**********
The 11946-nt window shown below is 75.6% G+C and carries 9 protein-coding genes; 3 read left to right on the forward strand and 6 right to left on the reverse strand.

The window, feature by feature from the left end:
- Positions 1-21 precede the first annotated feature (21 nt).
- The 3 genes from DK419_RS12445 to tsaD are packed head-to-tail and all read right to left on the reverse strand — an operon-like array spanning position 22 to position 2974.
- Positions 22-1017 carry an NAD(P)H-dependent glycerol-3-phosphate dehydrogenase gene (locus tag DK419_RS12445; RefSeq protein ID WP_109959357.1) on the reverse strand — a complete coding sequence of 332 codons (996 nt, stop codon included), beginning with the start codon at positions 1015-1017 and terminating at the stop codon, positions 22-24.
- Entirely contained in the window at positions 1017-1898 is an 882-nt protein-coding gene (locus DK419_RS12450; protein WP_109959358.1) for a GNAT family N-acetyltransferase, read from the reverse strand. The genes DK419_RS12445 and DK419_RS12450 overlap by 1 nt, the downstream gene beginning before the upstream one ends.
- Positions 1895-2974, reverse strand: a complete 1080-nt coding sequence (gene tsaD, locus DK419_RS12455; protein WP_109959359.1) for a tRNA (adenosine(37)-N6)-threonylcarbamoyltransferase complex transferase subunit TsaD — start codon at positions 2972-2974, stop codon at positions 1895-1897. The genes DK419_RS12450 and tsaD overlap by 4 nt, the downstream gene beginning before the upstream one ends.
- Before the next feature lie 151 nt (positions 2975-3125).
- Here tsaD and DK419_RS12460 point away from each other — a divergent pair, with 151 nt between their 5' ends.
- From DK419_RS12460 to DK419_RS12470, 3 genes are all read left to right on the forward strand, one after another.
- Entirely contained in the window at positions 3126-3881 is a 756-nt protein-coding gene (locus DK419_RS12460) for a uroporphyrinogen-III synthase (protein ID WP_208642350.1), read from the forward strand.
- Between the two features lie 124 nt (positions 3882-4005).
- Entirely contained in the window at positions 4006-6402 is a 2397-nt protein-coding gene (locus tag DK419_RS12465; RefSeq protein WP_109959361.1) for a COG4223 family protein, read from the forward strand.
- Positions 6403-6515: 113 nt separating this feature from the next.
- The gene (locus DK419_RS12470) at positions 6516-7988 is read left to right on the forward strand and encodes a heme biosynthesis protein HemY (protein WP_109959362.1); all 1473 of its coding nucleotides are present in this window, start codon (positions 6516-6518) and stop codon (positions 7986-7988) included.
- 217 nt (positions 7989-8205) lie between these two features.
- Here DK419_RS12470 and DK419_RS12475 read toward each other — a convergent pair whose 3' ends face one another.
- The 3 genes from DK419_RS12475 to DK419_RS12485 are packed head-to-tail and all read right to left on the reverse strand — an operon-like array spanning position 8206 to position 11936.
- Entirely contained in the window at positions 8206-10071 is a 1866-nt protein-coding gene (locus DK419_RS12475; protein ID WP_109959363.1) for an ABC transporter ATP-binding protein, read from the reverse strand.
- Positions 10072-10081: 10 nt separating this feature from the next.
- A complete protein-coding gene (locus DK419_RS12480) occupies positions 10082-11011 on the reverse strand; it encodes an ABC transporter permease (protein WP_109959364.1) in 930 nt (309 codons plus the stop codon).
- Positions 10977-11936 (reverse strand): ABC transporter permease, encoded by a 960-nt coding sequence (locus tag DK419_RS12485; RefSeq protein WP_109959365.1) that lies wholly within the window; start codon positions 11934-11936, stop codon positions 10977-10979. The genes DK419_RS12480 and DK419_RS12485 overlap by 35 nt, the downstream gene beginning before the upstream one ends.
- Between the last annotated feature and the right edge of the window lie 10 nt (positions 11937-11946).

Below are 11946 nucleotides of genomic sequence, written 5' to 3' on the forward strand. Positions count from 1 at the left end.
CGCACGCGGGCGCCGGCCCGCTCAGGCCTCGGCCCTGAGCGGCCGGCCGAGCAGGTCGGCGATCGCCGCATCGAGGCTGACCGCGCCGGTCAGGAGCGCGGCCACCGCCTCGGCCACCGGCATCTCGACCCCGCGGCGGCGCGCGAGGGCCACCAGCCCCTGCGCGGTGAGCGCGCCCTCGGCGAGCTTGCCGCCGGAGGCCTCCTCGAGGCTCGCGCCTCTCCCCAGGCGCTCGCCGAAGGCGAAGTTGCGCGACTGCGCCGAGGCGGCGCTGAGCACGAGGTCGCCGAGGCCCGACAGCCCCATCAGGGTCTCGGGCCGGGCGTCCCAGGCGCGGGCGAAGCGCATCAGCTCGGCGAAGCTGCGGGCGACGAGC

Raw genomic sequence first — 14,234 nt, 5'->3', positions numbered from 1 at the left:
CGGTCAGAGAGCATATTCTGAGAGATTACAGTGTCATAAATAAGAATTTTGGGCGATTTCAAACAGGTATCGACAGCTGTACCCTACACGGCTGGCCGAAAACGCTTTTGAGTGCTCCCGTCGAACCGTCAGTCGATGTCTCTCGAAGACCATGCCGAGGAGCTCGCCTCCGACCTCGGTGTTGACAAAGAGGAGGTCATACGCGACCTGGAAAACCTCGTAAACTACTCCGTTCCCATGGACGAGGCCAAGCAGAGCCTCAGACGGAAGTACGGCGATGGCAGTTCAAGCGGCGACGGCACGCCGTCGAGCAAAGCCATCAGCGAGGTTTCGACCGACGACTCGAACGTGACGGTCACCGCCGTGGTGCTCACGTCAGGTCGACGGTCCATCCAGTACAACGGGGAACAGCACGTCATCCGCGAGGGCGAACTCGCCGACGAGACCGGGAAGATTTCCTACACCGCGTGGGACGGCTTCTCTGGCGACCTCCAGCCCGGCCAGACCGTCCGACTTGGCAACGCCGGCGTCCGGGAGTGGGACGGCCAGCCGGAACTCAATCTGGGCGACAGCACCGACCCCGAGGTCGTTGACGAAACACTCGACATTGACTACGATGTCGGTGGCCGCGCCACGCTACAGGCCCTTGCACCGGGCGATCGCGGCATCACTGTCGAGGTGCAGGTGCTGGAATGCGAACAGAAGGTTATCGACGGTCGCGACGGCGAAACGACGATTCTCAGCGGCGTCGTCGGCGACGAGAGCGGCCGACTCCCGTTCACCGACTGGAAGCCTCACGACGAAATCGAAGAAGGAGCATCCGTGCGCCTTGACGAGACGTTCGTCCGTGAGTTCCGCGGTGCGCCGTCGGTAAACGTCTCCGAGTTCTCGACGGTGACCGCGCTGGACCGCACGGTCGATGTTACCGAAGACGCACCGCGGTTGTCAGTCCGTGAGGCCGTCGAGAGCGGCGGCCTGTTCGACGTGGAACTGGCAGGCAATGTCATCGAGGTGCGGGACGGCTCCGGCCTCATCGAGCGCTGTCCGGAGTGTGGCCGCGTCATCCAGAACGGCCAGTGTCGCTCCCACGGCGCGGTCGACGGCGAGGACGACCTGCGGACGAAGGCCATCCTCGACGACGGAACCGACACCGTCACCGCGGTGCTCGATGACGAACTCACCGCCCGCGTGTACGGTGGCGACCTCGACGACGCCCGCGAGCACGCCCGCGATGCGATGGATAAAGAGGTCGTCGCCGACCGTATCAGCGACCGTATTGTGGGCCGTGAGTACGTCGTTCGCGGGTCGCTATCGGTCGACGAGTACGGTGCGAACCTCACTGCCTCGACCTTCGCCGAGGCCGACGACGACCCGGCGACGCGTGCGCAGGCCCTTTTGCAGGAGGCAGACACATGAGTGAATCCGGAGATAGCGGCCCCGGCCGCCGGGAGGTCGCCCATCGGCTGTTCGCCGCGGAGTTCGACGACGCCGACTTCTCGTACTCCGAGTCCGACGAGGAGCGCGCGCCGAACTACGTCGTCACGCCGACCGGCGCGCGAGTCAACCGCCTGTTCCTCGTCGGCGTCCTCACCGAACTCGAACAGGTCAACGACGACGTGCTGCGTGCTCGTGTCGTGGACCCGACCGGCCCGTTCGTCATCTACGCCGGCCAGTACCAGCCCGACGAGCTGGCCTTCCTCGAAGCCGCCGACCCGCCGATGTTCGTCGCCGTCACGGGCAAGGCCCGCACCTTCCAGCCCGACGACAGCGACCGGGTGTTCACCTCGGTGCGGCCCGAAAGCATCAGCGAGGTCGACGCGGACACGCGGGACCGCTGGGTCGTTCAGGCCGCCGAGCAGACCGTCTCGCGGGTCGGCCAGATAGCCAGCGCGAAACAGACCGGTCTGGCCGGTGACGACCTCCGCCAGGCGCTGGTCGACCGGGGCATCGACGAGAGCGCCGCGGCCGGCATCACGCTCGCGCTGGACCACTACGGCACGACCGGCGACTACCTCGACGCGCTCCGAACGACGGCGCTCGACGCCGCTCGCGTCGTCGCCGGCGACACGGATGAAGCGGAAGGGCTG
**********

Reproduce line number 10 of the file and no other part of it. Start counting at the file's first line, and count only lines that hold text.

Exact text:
- From DK419_RS12460 to DK419_RS12470, 3 genes are all read left to right on the forward strand, one after another.